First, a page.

“[Being] a notice party commits us to a legal level of disclosure that may not be in the interests of the children, for example, the children might be involved in a minor indiscretion as teenagers they would not want their extended family to know. There is also the issue of the future therapeutic needs which they will have.”
The solicitor for the GAL said that at the moment an imbalance arose because the father, as guardian, had rights that the mother’s family did not have.
“The key question, as I see it,” the judge said, addressing the CFA barrister, “are your clients saying to you that they will be curtailed in their function if the application is granted?”
CFA barrister: “The discretion they have in relation to the sharing of information would be limited. They have a duty to report to the court.
“The agency is the corporate parent. One of the things that is clear from the social work files is the amount of information that is gathered. Every parent wants to have discretion about the amount of information shared with others. Children in care are at a terrible disadvantage compared with other children in that they are under constant scrutiny and it is all on file. All the CFA wants is to have discretion.
“I very much accept that it would be a comfort to the children and the involvement of the [mother’s] family is very positive. For children what matters is contact rather than participation in the court process. The agency is trying to meet the concerns of [the uncle] and can well understand, if there is an application for discharge from the father, the family would want their voices heard. I would propose that no application for a discharge or access by the father would be heard without [the uncle] being notified and it could not be determined without him being permitted to bring an application to be a notice party.”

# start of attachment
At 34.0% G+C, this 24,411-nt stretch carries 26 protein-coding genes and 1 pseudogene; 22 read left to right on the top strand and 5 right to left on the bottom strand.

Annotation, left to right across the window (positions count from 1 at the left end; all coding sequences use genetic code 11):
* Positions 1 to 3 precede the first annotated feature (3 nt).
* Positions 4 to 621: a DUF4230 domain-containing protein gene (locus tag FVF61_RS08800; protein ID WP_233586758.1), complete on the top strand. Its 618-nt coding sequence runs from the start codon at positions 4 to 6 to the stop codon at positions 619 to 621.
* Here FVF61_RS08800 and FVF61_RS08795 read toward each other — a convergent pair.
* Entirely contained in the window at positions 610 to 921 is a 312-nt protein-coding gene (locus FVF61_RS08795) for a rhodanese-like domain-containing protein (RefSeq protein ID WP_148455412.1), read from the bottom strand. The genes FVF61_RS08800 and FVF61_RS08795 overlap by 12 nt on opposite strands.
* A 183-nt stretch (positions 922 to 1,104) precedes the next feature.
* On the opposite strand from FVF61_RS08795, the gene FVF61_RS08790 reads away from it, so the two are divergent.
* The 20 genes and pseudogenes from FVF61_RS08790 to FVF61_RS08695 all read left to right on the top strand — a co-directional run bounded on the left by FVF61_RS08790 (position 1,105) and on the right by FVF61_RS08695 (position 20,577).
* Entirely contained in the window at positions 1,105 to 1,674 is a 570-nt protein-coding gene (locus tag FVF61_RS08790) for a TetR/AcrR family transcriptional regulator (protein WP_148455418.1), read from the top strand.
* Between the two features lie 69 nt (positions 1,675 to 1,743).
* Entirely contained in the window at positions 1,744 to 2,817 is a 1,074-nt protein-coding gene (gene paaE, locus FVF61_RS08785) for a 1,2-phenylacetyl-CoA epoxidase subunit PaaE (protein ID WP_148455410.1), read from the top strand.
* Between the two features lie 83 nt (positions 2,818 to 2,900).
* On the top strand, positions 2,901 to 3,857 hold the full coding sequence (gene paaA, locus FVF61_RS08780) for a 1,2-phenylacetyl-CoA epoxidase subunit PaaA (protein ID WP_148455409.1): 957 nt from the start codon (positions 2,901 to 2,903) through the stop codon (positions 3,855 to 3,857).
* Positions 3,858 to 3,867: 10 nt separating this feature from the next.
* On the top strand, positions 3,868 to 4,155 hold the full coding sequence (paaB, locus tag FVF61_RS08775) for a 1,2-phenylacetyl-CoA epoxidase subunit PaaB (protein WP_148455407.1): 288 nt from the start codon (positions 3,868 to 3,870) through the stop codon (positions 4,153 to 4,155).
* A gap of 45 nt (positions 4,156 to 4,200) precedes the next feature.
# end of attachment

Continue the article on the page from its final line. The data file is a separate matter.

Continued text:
The uncle’s barrister pointed out that he was also the children’s godfather.
The judge asked if the mother had made a will referring to guardianship, and the uncle’s barrister said she had not.
The barrister continued that there had been a lot of emphasis on privacy, but the uncle also wanted to be involved in the children’s lives after care, and he wanted them to know he was involved in their lives. In relation to the children not wanting certain information shared, it could be the case that children in care would not want certain information shared with their parents. That could be dealt with through redacted reports.
Judge: “I don’t agree. If someone is a party everything goes to everyone.”
The solicitor for the GAL said that where children do not want certain information shared the court could give a direction. “There is a mechanism to deal with that. If a child says ‘I do not want that shared’ it does not go into the report. For example, [relating to] a gender recognition issue, what has been done is the court gives a direction such information does not go to the parents.”
The CFA barrister said there was such a mechanism, but it was clumsy. It could be used if there was a really big deal. But if there was a minor issue it should not have to go to court.
The judge said she wanted the father’s solicitor to take instruction in order to make submissions, and adjourned the proceedings.
The hearing resumed after a written submission on behalf of the father opposing the application had been received by the judge. The father attended the hearing via video link from prison.
The submission argued that the application was too vague and too extensive, and there had been no evidence placed before the court which demonstrated that such a broad and general order joining the uncle in all proceedings concerning the children was in their best interests. There was no specific issue between the CFA and the applicant, so his application seemed to be just an information-gathering exercise.